Bofors arms deal: 'No evidence Rajiv Gandhi took bribe'

Rajiv Gandhi
Image caption The scandal led to the defeat of Rajiv Gandhi in 1989

A former Swedish police chief says there is no evidence that late Indian PM Rajiv Gandhi took a bribe in an arms scandal that led to his defeat in 1989.

Sten Lindstrom, who led the probe and has identified himself as the whistle-blower, however said that Gandhi had "done nothing" to prevent a "cover-up".

Mr Lindstrom also cleared top Bollywood actor Amitabh Bachchan and his family from any involvement in the scandal.

Swedish arms firm AB Bofors was accused of paying bribes in 1986.

They related to the sale of more than 400 howitzers to India.


Sten Lindstrom who was called "Swedish Deep Throat" for 25 years by the Indian media, has revealed he is the man who leaked documents relating to the investigation to reporter Chitra Subramaniam-Duella in an interview on the Indian media website The Hoot.

Image caption Mr Quattrocchi has always maintained his innocence

"I knew what I was doing when I leaked the documents to you. I could not count on my government or Bofors or the government of India to get to the bottom of this," he told the interviewer.

Mr Lindstrom said that "there was no evidence that he [former prime minister Rajiv Gandhi] had received any bribe" in the deal.

"But he watched the massive cover-up in India and Sweden and did nothing. Many Indian institutions were tarred, innocent people were punished while the guilty got away."

However, he said the evidence against Italian businessman Ottavio Quattrocchi was "conclusive".

Mr Quattrocchi, an accused in the high-profile corruption case, one of the longest-running criminal investigations in India, was also a close friend of Sonia Gandhi, the widow of Rajiv Gandhi.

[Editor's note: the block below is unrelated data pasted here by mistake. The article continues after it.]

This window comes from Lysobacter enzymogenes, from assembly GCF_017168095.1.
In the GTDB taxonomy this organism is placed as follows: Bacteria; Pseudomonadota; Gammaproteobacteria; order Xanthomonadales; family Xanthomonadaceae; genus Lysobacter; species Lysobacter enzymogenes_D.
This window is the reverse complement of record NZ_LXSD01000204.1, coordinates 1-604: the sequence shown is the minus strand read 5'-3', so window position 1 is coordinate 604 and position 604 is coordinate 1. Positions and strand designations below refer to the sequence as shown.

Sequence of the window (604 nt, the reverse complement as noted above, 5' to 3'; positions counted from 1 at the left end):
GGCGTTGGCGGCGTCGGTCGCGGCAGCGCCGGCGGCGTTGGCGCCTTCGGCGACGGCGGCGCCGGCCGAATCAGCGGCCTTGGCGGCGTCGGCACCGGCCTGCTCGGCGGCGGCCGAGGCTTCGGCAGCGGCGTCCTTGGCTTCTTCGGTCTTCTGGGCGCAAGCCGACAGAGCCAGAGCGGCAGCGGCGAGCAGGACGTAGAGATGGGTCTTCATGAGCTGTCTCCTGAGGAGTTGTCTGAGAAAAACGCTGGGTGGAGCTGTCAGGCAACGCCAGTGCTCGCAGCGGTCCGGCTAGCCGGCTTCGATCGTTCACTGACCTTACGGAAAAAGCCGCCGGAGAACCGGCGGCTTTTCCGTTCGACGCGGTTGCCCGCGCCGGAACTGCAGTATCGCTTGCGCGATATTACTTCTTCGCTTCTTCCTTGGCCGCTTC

Last year, India's income tax department ruled that more than $9m (£6m) in kickbacks were paid to Mr Quattrocchi and an Indian arms dealer, Win Chadha, in the scandal.

But the Italian businessman has always denied any involvement, arguing he was the victim of a political vendetta in India.


Mr Lindstrom said the $1.3bn deal with India along with a supply contract was the "biggest ever arms deal in Sweden" at that time.

"Money marked for development projects was diverted to secure this contract at any cost. Rules were flouted, institutions were by-passed and honest Swedish officials and politicians were kept in the dark," he said.

"Our former Prime Minister Olof Palme was talking peace, disarmament and sustainable development globally, while we were selling arms illegally, including to countries that were on our banned list."

Mr Lindstrom also gave a clean chit to Bollywood legend Bachchan saying his name was planted in the newspapers by Indian investigators.

Reacting to the news, Bachchan wrote on his blog that the accusations had led to years of "anguish".

"No one shall be able to understand or even remotely fathom, the hours and days and months and years of the anguish of petulant blame, that I had to go through," he wrote.

Meanwhile, the opposition Bharatiya Janata Party has said it will bring up the latest revelations in the ongoing session of parliament.

"The entire government of India at that point in time was out to save Italian businessman Ottavio Quattrocchi, including then prime minister Rajiv Gandhi," BJP spokesperson Ravi Shankar Prasad told reporters on Wednesday.

The Bofors corruption case contributed to the election defeat of Rajiv Gandhi in 1989, two years before he was assassinated.

In 2004, he was posthumously cleared of any wrongdoing in the deal.

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